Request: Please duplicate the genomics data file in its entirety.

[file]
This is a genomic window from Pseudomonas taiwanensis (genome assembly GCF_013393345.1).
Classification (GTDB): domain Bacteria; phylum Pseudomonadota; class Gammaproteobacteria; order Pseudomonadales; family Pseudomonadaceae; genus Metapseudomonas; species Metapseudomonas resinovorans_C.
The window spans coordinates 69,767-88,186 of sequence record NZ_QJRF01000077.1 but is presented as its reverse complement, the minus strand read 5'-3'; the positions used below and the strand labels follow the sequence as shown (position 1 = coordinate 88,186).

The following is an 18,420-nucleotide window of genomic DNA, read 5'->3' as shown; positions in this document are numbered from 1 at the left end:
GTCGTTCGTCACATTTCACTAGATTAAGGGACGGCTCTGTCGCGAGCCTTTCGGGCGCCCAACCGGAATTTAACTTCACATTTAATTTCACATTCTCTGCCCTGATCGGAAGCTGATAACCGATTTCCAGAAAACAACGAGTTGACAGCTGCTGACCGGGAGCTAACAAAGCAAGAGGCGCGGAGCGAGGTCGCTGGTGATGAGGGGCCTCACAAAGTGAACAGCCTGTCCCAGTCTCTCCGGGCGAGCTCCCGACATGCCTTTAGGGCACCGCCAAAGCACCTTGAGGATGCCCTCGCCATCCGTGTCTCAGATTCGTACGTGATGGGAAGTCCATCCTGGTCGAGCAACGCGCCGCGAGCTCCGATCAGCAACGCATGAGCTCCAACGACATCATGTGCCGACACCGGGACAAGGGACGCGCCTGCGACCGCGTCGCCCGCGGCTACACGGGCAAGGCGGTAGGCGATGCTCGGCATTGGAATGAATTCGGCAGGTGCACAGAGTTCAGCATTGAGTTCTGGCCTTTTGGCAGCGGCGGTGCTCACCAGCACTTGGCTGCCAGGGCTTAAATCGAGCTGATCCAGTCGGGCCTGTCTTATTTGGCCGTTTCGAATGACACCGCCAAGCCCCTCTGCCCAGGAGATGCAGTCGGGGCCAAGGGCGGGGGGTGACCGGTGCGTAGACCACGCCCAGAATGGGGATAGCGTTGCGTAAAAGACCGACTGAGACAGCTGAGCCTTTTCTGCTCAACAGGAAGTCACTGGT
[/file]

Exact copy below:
This is a genomic window from Pseudomonas taiwanensis (genome assembly GCF_013393345.1).
Classification (GTDB): domain Bacteria; phylum Pseudomonadota; class Gammaproteobacteria; order Pseudomonadales; family Pseudomonadaceae; genus Metapseudomonas; species Metapseudomonas resinovorans_C.
The window spans coordinates 69,767-88,186 of sequence record NZ_QJRF01000077.1 but is presented as its reverse complement, the minus strand read 5'-3'; the positions used below and the strand labels follow the sequence as shown (position 1 = coordinate 88,186).

The following is an 18,420-nucleotide window of genomic DNA, read 5'->3' as shown; positions in this document are numbered from 1 at the left end:
GTCGTTCGTCACATTTCACTAGATTAAGGGACGGCTCTGTCGCGAGCCTTTCGGGCGCCCAACCGGAATTTAACTTCACATTTAATTTCACATTCTCTGCCCTGATCGGAAGCTGATAACCGATTTCCAGAAAACAACGAGTTGACAGCTGCTGACCGGGAGCTAACAAAGCAAGAGGCGCGGAGCGAGGTCGCTGGTGATGAGGGGCCTCACAAAGTGAACAGCCTGTCCCAGTCTCTCCGGGCGAGCTCCCGACATGCCTTTAGGGCACCGCCAAAGCACCTTGAGGATGCCCTCGCCATCCGTGTCTCAGATTCGTACGTGATGGGAAGTCCATCCTGGTCGAGCAACGCGCCGCGAGCTCCGATCAGCAACGCATGAGCTCCAACGACATCATGTGCCGACACCGGGACAAGGGACGCGCCTGCGACCGCGTCGCCCGCGGCTACACGGGCAAGGCGGTAGGCGATGCTCGGCATTGGAATGAATTCGGCAGGTGCACAGAGTTCAGCATTGAGTTCTGGCCTTTTGGCAGCGGCGGTGCTCACCAGCACTTGGCTGCCAGGGCTTAAATCGAGCTGATCCAGTCGGGCCTGTCTTATTTGGCCGTTTCGAATGACACCGCCAAGCCCCTCTGCCCAGGAGATGCAGTCGGGGCCAAGGGCGGGGGGTGACCGGTGCGTAGACCACGCCCAGAATGGGGATAGCGTTGCGTAAAAGACCGACTGAGACAGCTGAGCCTTTTCTGCTCAACAGGAAGTCACTGGT